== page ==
As I was leaving the hospital ladies room on my way back to John's bedside, I could see over the top of the divider that the door was opening.  He was dressed in hospital staff whites, and wearing a surgical mask. I saw stars, and felt the blunt thuds of his fists hitting my face with two rapid blows. Everything went black before I reached the floor.

As I regained consciousness, I discovered to my horror, that I was naked, and bound hand and foot. I began to panic. I was in a hobo camp deep in the woods behind the Boardinghouse.

Just then, in the dim light from a dying camp fire, my eyes met with the eyes of one of the men whom I'd assumed was asleep. He showed no surprise. It was as if he'd been watching all along. He stood up, and speaking softly in a comforting tone as he approached, untied me. And after wrapping me in his blanket, he walked with me back to the boardinghouse, offering to carry me. My mind was racing so, I hardly heard him, but as we walked he told me about how he'd been a factory worker, and like John and I, had lost everything in the economic collapse of 1929. He said he knew the reputation of the man who abducted me, and explained that among the men in the camp, this man was considered to be best left alone, and that most avoided direct eye contact with him. He said that he'd like to report what he'd seen this man do to me, to the police, but he had relatives that he feared for. He further explained that this man would not stop pursuing me now, and I should pack my things and leave the area tonight.

Our room was still as it was when I'd found John there hours ago, on the floor in a growing pool of blood. I threw the blanket that the Good Samaritan had so graciously given me, on a chair, and started toward my still unpacked luggage to retrieve a candle and some clothes. To my horror, I felt a hand grab my shoulder.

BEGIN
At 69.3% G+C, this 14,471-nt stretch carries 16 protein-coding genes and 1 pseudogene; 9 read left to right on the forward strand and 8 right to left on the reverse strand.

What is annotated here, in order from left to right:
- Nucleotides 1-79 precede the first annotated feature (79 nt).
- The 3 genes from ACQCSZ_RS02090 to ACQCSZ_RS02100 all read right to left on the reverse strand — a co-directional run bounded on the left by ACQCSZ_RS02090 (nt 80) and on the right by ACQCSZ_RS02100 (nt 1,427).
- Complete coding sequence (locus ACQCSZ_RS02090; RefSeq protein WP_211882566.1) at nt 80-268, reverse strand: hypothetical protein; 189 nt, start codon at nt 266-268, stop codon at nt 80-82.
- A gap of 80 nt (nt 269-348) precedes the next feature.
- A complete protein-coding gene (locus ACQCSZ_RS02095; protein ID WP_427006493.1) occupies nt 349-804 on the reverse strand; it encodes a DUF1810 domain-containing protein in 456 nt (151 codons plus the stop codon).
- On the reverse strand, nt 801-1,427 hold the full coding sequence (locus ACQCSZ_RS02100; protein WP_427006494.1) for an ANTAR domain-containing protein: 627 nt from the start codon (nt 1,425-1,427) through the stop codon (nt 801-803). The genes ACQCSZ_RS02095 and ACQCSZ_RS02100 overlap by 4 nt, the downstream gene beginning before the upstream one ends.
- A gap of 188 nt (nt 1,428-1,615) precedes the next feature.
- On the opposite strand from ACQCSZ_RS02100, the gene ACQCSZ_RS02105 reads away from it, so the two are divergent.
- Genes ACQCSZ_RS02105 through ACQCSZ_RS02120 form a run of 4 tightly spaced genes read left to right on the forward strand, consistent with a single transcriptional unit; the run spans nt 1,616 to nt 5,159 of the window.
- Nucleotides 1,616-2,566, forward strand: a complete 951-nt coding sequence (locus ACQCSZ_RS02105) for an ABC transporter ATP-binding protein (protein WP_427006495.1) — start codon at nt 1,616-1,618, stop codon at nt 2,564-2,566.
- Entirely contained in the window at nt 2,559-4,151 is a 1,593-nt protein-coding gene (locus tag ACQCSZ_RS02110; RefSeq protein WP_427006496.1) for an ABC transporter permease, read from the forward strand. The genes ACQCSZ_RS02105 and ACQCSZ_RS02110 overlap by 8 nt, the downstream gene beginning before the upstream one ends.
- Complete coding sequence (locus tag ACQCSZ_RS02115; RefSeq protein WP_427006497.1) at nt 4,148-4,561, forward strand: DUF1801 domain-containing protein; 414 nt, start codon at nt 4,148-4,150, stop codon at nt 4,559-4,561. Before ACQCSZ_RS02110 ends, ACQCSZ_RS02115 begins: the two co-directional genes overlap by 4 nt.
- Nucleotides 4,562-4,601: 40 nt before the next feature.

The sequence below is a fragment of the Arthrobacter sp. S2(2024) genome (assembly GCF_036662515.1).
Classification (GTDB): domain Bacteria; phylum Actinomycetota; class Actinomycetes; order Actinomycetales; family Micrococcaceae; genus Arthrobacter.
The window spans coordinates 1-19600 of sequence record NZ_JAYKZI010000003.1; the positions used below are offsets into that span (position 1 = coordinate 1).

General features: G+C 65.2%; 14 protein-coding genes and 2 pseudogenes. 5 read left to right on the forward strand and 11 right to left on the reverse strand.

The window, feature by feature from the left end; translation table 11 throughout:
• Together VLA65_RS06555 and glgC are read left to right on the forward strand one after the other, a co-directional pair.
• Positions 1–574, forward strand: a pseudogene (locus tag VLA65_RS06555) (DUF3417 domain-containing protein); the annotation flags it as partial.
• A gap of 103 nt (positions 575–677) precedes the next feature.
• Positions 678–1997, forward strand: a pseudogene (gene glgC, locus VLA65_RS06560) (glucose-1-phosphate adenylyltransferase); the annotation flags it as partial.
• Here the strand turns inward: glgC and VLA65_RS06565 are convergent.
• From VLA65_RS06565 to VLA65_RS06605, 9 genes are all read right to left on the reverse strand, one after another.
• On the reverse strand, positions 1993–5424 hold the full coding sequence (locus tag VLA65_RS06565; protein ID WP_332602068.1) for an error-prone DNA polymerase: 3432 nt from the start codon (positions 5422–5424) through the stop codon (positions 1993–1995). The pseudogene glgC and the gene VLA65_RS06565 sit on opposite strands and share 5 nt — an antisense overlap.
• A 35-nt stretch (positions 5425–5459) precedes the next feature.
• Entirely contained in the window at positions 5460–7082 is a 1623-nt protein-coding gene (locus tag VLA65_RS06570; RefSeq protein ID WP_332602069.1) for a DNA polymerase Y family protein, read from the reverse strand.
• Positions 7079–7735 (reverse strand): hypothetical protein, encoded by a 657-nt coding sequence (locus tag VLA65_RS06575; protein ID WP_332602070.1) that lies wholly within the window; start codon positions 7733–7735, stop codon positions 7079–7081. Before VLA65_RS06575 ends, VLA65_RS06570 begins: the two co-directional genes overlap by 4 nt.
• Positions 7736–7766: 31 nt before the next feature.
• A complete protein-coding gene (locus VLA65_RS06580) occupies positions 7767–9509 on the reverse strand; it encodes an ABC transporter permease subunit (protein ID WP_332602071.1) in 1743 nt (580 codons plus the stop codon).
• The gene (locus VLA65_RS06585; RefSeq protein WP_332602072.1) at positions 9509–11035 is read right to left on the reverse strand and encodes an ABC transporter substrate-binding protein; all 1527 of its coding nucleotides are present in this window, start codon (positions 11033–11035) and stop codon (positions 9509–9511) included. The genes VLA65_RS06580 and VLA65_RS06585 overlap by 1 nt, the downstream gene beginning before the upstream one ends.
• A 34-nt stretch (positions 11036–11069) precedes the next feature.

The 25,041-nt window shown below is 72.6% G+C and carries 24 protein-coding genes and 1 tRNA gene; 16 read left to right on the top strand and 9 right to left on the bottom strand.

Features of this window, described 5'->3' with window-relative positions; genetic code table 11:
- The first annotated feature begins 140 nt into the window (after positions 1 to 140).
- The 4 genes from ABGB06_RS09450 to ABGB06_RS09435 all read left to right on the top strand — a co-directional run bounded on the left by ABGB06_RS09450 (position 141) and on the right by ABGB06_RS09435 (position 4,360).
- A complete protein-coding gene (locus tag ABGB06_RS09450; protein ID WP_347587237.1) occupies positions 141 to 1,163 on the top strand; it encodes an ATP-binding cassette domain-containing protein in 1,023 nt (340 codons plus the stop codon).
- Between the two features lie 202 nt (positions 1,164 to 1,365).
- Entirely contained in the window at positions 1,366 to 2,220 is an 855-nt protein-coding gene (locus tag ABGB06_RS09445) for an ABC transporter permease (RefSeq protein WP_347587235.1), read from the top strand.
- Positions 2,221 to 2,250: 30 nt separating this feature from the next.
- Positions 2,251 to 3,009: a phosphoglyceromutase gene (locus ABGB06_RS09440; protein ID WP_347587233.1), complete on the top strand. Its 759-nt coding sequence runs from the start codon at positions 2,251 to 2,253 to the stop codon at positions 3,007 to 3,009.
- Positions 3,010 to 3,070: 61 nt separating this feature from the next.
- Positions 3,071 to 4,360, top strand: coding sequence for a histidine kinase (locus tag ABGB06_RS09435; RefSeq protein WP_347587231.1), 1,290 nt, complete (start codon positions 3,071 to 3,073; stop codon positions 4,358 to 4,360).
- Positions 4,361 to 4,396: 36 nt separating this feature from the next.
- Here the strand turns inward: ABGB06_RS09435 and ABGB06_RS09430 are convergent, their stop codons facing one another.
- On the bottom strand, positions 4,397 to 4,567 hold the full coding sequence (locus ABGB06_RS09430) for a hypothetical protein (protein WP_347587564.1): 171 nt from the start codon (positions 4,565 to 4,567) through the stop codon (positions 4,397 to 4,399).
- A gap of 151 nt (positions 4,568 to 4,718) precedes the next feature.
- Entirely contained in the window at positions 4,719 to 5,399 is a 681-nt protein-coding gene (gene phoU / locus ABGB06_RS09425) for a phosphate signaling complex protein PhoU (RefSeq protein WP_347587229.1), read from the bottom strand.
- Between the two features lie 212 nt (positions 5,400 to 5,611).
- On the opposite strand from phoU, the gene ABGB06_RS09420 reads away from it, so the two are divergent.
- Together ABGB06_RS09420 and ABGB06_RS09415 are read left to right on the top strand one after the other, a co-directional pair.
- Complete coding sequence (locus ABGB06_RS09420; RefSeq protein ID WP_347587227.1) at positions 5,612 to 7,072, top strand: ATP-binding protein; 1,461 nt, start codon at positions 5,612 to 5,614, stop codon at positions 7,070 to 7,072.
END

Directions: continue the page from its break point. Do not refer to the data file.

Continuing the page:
I couldn't see his face in the dark, but of course I knew who it was. His hands locked tightly around my throat. I fought, but escape was utterly hopeless. In my panic, unable to draw a breath, and blindly grasping in all directions, I tore one of the drapes down from a window. And, in the moonlight, recognized the face of my slayer. It was not the face of the drifter who had abducted me, but to my utter dismay and heartbreak it was that of my husband John. I stopped fighting, and closed my eyes. Suddenly he released my throat and embraced me.

We talked for a while, and between the two of us could piece together a clear picture of what exactly had transpired.

I pressed my cheek and both palms gently against his chest. With closed eyes and open heart, I stole a moment of warmth and rest for my soul from the heart of my intimate partner and friend. We had been through so much. My tears began to flow as he wrapped me in his overcoat.


As Mary and I looked for something more to wrap my bleeding wound with, there was a rapid knocking on our door. "You have a phone call", a man’s voice said from the hallway. "From the hospital.” I began frantically looking around for something to use as a weapon. There were three more rapid knocks. As my eyes met with Mary's, she called out, "Okay thank you. I'll call them back. Can you get their name please?".

My soul began to darken as I was drawn a step closer to the door, still under the effects of the mind-bending drug that this psychotic drifter, posing as a cook, had given to me. Lifting my hands and resting them lightly against the door, and pressing my face against it, I believed that at that moment I was seeing through that door, and into the fearsome image emanating from an abyss, that was the soul of this unnamed drifter. An aggressive evil, altogether without boundaries.

The knock on the door became a heavy pounding, shaking the room. I knew I had to get Mary to safety or her life would undoubtedly come to an unspeakable and gruesome end. I quickly rigged a harness with the bed sheets and lowered her to the ground from our second story window. I watched her in the moonlight as she ran across the Boardinghouse grounds and faded into the shadows at the edge of a grove of trees. When I opened the door, I was met with only silence, and a dark, empty hallway.

I ran down the stairs and outside. But after searching the grounds until daybreak, she was not to be found. I spent that entire day searching the surrounding wooded areas until I finally gave out, Waking up in the hospital the following morning.

I am in the hospital again now, an old and dying man. Since Mary's death, I’ve spent my day's gazing into the warm darkness of her memory. I see her face in my dreams. She haunts my heart. She finds every hidden place, displaces every fear, opens and fills every void. She was God's gift to me.